Saturday, March 28, 2009

In for a penny, in for a pound

Thank you, dear friends at PatternReview, for your advice on how to make myself look like this, except with more color:

The Dries van Noten dress of dreams 
(Oh come on Dries, a little peachy blush couldn't hurt)

I started making this dress exuberantly enough, tracing and then cutting out a muslin of the HotPatterns Deco Vibe Delicious Dress.  

"This dress isn't all that fitted," I said to myself, "I'll use my bust size." Wrong assumption, as it turned out. The muslin was a vast poof from the waist down. 

I've taken some advice from many people at PatternReview. Rather than add darts or try to shape the seams,  I traced the pattern in a smaller size from the waist down. 

I gave up on making another muslin, as the fabric was just too stiff. I rather bravely decided to skip making a second muslin and instead pin fit the Swedish tracing paper. The new size seemed to fit well enough, and was much sleeker.

Scissors in hand I launched into a long piece of deep blue silk. I was too terrified to cut into the Pucci fabric in my stash, but I needed to try this HotPatterns dress in very, extremely drapey fabric to discover whether this pattern would ever work. I was prepared to sacrifice this blue silk crepe de chine that I bought a few weeks ago on sale.

 I found that the blue silk was rawwther sheer
(My hand, visible through the silk)

I contemplated how to solve the sheerness problem. Wear a slip? Or underline? This dress is still an experiment, but it's getting more expensive by the minute. So far, I've bought a pattern for $18.95, plus shipping, and then $24 of silk and $5 of thread. I've made one muslin and traced this pattern twice using up practically an entire roll of $12 Swedish tracing paper. I've already spent $65 on a pattern I'm none too sure will work.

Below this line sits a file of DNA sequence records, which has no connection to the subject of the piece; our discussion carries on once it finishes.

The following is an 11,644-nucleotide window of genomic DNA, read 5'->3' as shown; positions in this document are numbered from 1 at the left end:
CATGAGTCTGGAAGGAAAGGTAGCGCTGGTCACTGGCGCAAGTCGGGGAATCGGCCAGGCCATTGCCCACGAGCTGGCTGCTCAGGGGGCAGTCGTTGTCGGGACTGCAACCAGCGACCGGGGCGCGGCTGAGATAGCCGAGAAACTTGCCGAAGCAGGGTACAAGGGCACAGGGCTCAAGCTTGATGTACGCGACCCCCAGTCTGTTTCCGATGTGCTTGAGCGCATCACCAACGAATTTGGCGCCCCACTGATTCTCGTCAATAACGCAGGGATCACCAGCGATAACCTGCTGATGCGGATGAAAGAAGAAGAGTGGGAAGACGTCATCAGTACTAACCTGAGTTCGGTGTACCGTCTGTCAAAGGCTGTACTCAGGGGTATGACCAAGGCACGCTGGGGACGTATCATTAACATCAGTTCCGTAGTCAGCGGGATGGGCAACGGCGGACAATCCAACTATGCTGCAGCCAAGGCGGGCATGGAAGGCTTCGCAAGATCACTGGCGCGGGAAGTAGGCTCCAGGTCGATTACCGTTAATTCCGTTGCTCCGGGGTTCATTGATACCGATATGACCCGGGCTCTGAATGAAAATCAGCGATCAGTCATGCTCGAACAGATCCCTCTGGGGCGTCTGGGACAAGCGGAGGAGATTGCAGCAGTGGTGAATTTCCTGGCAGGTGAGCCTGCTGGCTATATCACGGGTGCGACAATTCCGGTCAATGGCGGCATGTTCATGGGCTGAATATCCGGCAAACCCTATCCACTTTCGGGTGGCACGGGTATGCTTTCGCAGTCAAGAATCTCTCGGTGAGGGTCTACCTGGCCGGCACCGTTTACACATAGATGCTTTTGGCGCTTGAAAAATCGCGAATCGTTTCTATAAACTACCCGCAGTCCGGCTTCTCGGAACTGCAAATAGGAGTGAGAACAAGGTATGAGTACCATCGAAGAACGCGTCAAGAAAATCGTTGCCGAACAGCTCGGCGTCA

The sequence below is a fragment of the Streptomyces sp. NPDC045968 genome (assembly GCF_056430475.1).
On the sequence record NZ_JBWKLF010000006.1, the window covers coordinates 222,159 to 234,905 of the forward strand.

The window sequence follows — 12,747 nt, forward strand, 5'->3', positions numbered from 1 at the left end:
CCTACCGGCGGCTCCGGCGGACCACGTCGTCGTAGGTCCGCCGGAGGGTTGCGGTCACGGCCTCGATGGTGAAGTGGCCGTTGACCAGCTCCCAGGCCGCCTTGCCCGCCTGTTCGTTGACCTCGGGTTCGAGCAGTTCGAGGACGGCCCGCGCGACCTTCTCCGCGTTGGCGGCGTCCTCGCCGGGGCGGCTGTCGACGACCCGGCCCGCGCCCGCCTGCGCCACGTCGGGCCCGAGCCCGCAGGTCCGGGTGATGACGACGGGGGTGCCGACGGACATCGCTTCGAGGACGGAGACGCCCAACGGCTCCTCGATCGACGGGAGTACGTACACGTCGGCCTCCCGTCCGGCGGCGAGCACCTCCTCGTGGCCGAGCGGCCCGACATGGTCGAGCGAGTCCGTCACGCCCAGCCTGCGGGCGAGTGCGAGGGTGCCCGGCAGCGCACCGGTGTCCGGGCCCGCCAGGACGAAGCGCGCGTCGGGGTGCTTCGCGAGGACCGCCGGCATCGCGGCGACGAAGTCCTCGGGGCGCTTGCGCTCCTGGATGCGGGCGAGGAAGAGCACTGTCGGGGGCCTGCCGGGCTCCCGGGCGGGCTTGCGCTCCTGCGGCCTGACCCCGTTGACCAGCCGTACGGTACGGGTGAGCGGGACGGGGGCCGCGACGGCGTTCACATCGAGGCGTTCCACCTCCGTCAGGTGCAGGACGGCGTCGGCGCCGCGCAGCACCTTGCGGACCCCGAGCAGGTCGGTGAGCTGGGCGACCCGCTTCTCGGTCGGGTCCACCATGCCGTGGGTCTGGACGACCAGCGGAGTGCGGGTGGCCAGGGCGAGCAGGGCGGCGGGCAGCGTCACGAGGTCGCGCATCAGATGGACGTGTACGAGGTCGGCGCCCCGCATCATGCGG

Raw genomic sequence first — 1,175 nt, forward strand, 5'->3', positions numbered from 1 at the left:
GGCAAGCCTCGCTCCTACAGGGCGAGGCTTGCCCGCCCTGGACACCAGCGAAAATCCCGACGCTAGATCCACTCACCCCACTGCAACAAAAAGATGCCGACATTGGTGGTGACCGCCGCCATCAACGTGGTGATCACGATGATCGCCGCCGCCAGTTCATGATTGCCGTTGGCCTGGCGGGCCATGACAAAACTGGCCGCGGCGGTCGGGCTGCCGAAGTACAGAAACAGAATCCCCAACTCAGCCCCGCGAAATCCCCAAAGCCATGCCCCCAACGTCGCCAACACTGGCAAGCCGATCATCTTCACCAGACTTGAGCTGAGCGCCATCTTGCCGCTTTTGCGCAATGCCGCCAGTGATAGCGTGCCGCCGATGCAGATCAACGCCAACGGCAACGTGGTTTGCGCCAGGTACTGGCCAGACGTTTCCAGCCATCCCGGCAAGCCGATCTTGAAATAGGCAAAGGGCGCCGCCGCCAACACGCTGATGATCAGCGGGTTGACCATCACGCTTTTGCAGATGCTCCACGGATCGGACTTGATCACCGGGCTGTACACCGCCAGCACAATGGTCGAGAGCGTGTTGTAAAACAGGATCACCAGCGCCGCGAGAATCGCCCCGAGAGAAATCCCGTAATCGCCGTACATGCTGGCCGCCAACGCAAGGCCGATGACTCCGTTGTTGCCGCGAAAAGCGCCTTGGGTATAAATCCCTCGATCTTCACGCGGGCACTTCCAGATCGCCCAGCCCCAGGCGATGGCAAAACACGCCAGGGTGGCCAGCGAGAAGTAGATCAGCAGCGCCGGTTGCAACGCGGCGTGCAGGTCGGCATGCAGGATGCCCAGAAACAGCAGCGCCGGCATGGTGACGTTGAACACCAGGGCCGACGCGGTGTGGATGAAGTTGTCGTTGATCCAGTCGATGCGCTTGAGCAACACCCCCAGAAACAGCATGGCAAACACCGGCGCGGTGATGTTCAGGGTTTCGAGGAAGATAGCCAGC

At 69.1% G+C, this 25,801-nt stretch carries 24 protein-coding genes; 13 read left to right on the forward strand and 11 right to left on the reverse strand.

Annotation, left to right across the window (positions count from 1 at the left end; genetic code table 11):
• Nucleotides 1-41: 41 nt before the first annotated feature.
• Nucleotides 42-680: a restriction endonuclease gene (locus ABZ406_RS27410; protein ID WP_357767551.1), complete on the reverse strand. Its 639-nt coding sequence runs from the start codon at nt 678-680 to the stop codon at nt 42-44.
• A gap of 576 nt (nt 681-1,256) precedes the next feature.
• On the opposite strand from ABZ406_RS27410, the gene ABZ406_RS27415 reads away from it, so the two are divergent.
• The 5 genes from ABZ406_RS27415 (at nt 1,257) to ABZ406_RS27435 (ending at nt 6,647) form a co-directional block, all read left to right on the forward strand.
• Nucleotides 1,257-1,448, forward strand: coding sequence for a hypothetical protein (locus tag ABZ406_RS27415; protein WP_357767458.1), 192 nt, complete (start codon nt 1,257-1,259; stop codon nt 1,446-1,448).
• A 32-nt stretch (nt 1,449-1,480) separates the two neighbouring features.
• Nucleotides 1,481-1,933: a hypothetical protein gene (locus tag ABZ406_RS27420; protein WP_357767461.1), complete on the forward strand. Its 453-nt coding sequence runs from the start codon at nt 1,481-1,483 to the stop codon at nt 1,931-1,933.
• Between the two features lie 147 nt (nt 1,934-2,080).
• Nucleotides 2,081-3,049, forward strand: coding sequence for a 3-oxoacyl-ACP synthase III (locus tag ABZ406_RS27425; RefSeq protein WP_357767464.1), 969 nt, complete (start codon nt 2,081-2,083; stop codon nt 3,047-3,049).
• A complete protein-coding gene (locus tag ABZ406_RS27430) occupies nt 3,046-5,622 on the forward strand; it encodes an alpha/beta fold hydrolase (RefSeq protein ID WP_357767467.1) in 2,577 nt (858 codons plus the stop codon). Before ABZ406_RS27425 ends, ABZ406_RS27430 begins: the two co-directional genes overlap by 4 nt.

But hey, why not go whole hog? I cut out the blue silk, which has great drape, although it was just too thin for a dress. I decided on interlining, thus my next step in crafting this utterly unproven HotPatterns design was to make another purchase: this time gossamer silk underlining, four yards at $12 a yard. I bought this silk at my local fabric shop, where the girl behind the counter had no idea what it was. 

"What kind of silk is this?" I asked. "Gold," she answered. We held up a length of the blue crepe de chine with this gold silk behind it. The two fabrics married as though draping a Grecian goddess.

Photos can't describe the delicacy of this gold silk,
whatever it is (habotai?)

This gold silk was so light that it was difficult to cut without pinning it to a surface. I didn't have a big enough piece of cardboard, and feeling impatient, I pinned it to my Persian carpet. Not at all the recommended method, but it worked a trick.

Silk pinned to the carpet

Underlining sewn in place, before pressing

The underlined silk panels have the most astonishing lava-like drape. Hopefully drapiness will be the trick that transforms the Delicious Dress experiment from maternity dress to goddess-wear. I'll let you know in a few days. I've got yards more basting to do.

In the meantime I'm still contemplating the Pucci fabric in my stash. I've ordered two patterns from Marfy. Maybe this fabric wants to be a tunic? Or an asymmetrical dress? 

The butterfly is missing a wing
Does it work? I think I love it.

A great square pleated neckline

Sometimes there are just too, too many options out there.

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